Like the rest of the world, Kenya’s business sector has been significantly affected and reshaped by the global COVID-19 pandemic, with a large portion of commercial activity shifting to the digital space as physical interactions practically ceased.
Interestingly, we are now seeing businesses mushrooming out of nowhere, and these are often companies that did not have a real strategy before but shaped their models around the pandemic. These start-ups are thriving because they have taken up the challenge and launched entirely online, using technology to reach more customers.
Despite this accelerated digitisation, SMS is and will likely remain for some time yet, the most widely used channel for customer communication. This is largely due to Kenya having a large proportion of feature phone users often located in remote areas, but it is also at the forefront of mobile penetration on the continent, with 4G connectivity and infrastructure that is increasingly reaching these areas.
Yet, we have also seen significant uptake of chat apps such as WhatsApp by local businesses during the past year, thanks to smartphones becoming increasingly cheaper too. There is a noticeable trend toward businesses exploring alternative channels and adopting multiple channels to engage with their customers.
Now is the ideal time for companies to start adopting an omnichannel approach to customer engagement. An omnichannel solution brings an array of communication options, allowing the customer to interact with their brand over the channel of their choice.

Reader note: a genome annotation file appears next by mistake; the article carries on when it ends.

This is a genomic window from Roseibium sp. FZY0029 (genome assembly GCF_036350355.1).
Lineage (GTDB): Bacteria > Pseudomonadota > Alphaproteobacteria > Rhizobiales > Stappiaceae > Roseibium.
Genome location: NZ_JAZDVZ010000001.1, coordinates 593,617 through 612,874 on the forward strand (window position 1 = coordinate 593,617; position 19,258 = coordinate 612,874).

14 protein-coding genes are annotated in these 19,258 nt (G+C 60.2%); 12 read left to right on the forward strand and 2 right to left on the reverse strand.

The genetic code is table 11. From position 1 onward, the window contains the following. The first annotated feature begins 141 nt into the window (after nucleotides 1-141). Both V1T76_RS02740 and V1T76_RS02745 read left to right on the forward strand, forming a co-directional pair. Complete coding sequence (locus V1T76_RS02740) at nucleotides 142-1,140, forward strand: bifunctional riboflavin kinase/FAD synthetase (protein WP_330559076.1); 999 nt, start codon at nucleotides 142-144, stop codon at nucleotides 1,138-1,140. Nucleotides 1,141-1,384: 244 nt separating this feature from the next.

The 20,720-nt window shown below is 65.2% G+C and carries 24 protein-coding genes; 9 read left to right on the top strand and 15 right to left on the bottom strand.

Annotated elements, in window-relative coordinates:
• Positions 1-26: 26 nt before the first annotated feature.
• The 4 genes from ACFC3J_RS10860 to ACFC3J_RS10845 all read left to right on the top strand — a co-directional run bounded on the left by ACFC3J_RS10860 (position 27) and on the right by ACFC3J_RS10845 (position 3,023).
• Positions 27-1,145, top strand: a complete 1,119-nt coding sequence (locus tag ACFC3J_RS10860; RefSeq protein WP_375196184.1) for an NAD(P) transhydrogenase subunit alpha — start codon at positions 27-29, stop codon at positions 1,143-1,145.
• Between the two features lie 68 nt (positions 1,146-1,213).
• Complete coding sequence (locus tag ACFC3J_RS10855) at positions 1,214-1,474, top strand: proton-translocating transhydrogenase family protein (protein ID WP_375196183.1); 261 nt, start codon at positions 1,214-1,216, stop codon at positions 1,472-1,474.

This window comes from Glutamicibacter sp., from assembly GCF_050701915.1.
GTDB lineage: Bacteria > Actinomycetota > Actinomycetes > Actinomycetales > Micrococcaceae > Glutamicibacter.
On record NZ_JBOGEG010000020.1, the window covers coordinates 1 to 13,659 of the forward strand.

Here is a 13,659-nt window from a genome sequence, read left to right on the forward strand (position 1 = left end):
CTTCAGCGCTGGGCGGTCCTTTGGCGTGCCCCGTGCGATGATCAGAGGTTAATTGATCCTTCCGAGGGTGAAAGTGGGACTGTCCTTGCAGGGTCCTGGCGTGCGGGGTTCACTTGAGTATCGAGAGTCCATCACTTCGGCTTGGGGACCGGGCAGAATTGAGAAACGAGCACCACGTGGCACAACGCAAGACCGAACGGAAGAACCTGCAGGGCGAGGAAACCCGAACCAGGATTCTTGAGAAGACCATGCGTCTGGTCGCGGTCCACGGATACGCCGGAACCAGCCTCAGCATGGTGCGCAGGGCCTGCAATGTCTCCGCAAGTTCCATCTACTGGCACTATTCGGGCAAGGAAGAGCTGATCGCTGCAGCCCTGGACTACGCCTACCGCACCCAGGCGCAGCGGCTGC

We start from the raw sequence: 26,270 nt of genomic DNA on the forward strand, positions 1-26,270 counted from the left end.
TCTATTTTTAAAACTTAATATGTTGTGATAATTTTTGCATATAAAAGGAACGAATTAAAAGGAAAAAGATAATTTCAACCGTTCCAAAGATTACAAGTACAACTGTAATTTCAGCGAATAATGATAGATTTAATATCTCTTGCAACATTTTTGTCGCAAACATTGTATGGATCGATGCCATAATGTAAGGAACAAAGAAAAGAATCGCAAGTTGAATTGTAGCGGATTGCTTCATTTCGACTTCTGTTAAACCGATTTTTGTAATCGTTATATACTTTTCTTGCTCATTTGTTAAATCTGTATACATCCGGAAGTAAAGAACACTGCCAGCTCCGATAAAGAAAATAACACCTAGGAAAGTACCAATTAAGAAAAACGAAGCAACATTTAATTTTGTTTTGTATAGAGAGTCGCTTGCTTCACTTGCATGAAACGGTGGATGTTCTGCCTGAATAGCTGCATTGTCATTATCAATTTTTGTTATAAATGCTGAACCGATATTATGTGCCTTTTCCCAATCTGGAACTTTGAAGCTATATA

Further strengthening the case for omnichannel adoption is the fact that Kenya has a young population, with more than 50 per cent below the age of 30. This demographic does not want to use traditional channels such as voice to communicate with a business. These customers are more likely to use chat apps and SMS and demand instant response.
Not only does an omnichannel approach provide customers with their choice of preferred channels, but it also allows the business to segment its client base and effectively target relevant and personalised messaging at specific groups or individuals. This is key to offering an enhanced customer experience (CX), which remains the only true differentiator in a competitive market.
The trend towards digitisation is evident in areas such as Kenya’s microfinance sector, where thousands of different Savings and Credit Co-operative Societies (SACCOS) provide loans and financing for their members. While SACCOS traditionally operated out of physical offices, most have shifted all their services online – from onboarding new members to giving out loans.
Have a strategy
Despite the many benefits, the decision of whether to adopt an omnichannel approach should not be taken lightly. Last year, with the outbreak of COVID-19, we saw many companies rushing to adopt solutions that they did not fully understand due to a lack of planning. The same counts for omnichannel – make sure you have a strategy, and the solution supports your business objectives.
If leveraged effectively, an omnichannel platform will not only enhance the CX but will also contribute to cost savings and add to the bottom line. A targeted and personalised promotional dialogue will bring the right products and services to the right customer, resulting in a greater return on investment for the campaign.
Another benefit is that a unified CX is the key to creating powerful human connections. As human beings, we want to have things just the way we like them. We want to be reached on our favourite channels and we don’t want to struggle to communicate. We want to chat and get instant feedback.
Effectively, businesses should look to an omnichannel platform that allows for a combination of communication channels and personalised messaging as key for a holistic approach to customer engagement and powerful human connection at scale.
By Doreen Kinja, Team Leader at Infobip Kenya